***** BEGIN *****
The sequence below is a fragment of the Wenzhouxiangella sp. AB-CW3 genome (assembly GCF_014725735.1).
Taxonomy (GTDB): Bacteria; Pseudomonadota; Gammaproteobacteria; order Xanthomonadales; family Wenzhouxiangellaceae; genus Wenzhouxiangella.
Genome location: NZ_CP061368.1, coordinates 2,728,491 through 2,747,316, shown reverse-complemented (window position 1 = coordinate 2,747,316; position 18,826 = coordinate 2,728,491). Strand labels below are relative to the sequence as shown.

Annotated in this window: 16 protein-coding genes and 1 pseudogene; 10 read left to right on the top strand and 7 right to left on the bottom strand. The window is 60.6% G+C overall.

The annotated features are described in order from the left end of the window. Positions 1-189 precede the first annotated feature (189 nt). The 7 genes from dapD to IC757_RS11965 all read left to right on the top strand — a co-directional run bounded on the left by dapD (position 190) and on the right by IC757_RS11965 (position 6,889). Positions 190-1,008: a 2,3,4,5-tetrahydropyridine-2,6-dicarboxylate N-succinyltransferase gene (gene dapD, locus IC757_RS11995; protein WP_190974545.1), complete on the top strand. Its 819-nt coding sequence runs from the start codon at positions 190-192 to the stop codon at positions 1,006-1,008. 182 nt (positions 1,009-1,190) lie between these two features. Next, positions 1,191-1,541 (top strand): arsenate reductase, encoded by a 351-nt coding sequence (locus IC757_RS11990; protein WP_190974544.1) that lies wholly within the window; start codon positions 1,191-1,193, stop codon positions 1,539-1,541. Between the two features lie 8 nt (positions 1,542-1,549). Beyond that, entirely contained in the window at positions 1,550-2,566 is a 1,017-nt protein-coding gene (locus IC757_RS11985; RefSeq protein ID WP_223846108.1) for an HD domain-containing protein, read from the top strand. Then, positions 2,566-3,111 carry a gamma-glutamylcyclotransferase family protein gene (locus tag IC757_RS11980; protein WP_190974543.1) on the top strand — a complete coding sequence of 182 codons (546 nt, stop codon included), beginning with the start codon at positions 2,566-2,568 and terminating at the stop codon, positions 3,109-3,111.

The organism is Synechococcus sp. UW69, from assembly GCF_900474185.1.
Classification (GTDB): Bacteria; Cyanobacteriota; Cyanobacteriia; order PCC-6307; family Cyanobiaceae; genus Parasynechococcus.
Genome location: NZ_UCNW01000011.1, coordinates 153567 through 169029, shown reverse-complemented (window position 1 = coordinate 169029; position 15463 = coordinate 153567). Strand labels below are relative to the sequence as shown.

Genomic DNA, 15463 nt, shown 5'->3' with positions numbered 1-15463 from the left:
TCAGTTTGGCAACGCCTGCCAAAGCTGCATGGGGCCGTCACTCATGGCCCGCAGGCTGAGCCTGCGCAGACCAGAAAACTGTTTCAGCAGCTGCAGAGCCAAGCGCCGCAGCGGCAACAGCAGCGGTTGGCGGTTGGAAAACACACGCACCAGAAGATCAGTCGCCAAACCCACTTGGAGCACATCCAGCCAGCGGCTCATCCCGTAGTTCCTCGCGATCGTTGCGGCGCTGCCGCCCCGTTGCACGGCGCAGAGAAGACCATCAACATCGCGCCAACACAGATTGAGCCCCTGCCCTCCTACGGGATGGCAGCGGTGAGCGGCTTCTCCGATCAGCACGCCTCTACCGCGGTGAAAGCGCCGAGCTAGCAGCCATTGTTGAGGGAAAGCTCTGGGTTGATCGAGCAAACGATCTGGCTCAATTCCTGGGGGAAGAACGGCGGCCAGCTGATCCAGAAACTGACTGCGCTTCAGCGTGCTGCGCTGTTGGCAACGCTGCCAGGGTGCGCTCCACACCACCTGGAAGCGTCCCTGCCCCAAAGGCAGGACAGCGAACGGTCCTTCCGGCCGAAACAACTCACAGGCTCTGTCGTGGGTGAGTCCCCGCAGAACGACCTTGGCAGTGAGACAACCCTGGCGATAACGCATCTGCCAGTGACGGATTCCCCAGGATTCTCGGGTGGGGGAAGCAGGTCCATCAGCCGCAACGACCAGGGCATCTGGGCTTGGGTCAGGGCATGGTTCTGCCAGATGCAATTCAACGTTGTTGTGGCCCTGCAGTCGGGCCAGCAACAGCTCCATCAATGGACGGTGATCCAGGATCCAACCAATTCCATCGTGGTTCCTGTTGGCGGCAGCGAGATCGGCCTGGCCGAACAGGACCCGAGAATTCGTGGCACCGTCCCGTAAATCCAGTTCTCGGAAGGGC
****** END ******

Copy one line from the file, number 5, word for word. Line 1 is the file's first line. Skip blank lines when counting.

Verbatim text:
The annotated features are described in order from the left end of the window. Positions 1-189 precede the first annotated feature (189 nt). The 7 genes from dapD to IC757_RS11965 all read left to right on the top strand — a co-directional run bounded on the left by dapD (position 190) and on the right by IC757_RS11965 (position 6,889). Positions 190-1,008: a 2,3,4,5-tetrahydropyridine-2,6-dicarboxylate N-succinyltransferase gene (gene dapD, locus IC757_RS11995; protein WP_190974545.1), complete on the top strand. Its 819-nt coding sequence runs from the start codon at positions 190-192 to the stop codon at positions 1,006-1,008. 182 nt (positions 1,009-1,190) lie between these two features. Next, positions 1,191-1,541 (top strand): arsenate reductase, encoded by a 351-nt coding sequence (locus IC757_RS11990; protein WP_190974544.1) that lies wholly within the window; start codon positions 1,191-1,193, stop codon positions 1,539-1,541. Between the two features lie 8 nt (positions 1,542-1,549). Beyond that, entirely contained in the window at positions 1,550-2,566 is a 1,017-nt protein-coding gene (locus IC757_RS11985; RefSeq protein ID WP_223846108.1) for an HD domain-containing protein, read from the top strand. Then, positions 2,566-3,111 carry a gamma-glutamylcyclotransferase family protein gene (locus tag IC757_RS11980; protein WP_190974543.1) on the top strand — a complete coding sequence of 182 codons (546 nt, stop codon included), beginning with the start codon at positions 2,566-2,568 and terminating at the stop codon, positions 3,109-3,111.